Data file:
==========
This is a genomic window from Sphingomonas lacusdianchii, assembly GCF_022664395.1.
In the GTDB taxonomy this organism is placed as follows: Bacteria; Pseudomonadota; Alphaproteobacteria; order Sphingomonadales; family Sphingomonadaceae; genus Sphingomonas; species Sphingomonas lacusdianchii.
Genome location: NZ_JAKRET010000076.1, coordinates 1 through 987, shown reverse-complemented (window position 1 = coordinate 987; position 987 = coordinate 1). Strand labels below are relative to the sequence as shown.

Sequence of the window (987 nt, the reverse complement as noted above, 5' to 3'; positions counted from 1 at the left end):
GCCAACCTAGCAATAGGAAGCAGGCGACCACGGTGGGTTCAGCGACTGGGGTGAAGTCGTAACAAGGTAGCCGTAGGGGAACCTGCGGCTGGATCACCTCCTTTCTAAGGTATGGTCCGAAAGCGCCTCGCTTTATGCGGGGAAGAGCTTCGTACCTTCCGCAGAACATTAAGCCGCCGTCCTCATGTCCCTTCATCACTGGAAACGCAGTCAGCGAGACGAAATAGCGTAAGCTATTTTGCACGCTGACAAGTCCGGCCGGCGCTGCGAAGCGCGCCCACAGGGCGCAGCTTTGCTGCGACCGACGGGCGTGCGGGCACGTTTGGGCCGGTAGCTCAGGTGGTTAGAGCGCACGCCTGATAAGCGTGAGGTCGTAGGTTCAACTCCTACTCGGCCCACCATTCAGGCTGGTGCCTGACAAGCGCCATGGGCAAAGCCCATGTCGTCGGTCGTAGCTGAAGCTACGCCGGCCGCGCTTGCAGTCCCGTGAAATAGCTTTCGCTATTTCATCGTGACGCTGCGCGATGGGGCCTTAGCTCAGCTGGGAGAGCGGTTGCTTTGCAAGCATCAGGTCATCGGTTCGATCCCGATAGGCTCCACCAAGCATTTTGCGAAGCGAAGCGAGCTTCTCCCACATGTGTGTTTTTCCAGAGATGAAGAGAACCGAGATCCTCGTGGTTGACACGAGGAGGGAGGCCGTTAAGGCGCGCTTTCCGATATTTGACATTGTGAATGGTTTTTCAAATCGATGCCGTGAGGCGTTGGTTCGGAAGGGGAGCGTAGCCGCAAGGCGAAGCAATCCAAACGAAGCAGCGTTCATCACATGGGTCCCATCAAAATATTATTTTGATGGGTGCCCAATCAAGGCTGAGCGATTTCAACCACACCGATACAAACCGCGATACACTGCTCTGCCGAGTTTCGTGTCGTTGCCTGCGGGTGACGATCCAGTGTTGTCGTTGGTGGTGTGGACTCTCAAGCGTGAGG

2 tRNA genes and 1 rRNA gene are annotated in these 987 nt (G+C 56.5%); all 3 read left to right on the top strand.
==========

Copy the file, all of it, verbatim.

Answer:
This is a genomic window from Sphingomonas lacusdianchii, assembly GCF_022664395.1.
In the GTDB taxonomy this organism is placed as follows: Bacteria; Pseudomonadota; Alphaproteobacteria; order Sphingomonadales; family Sphingomonadaceae; genus Sphingomonas; species Sphingomonas lacusdianchii.
Genome location: NZ_JAKRET010000076.1, coordinates 1 through 987, shown reverse-complemented (window position 1 = coordinate 987; position 987 = coordinate 1). Strand labels below are relative to the sequence as shown.

Sequence of the window (987 nt, the reverse complement as noted above, 5' to 3'; positions counted from 1 at the left end):
GCCAACCTAGCAATAGGAAGCAGGCGACCACGGTGGGTTCAGCGACTGGGGTGAAGTCGTAACAAGGTAGCCGTAGGGGAACCTGCGGCTGGATCACCTCCTTTCTAAGGTATGGTCCGAAAGCGCCTCGCTTTATGCGGGGAAGAGCTTCGTACCTTCCGCAGAACATTAAGCCGCCGTCCTCATGTCCCTTCATCACTGGAAACGCAGTCAGCGAGACGAAATAGCGTAAGCTATTTTGCACGCTGACAAGTCCGGCCGGCGCTGCGAAGCGCGCCCACAGGGCGCAGCTTTGCTGCGACCGACGGGCGTGCGGGCACGTTTGGGCCGGTAGCTCAGGTGGTTAGAGCGCACGCCTGATAAGCGTGAGGTCGTAGGTTCAACTCCTACTCGGCCCACCATTCAGGCTGGTGCCTGACAAGCGCCATGGGCAAAGCCCATGTCGTCGGTCGTAGCTGAAGCTACGCCGGCCGCGCTTGCAGTCCCGTGAAATAGCTTTCGCTATTTCATCGTGACGCTGCGCGATGGGGCCTTAGCTCAGCTGGGAGAGCGGTTGCTTTGCAAGCATCAGGTCATCGGTTCGATCCCGATAGGCTCCACCAAGCATTTTGCGAAGCGAAGCGAGCTTCTCCCACATGTGTGTTTTTCCAGAGATGAAGAGAACCGAGATCCTCGTGGTTGACACGAGGAGGGAGGCCGTTAAGGCGCGCTTTCCGATATTTGACATTGTGAATGGTTTTTCAAATCGATGCCGTGAGGCGTTGGTTCGGAAGGGGAGCGTAGCCGCAAGGCGAAGCAATCCAAACGAAGCAGCGTTCATCACATGGGTCCCATCAAAATATTATTTTGATGGGTGCCCAATCAAGGCTGAGCGATTTCAACCACACCGATACAAACCGCGATACACTGCTCTGCCGAGTTTCGTGTCGTTGCCTGCGGGTGACGATCCAGTGTTGTCGTTGGTGGTGTGGACTCTCAAGCGTGAGG

2 tRNA genes and 1 rRNA gene are annotated in these 987 nt (G+C 56.5%); all 3 read left to right on the top strand.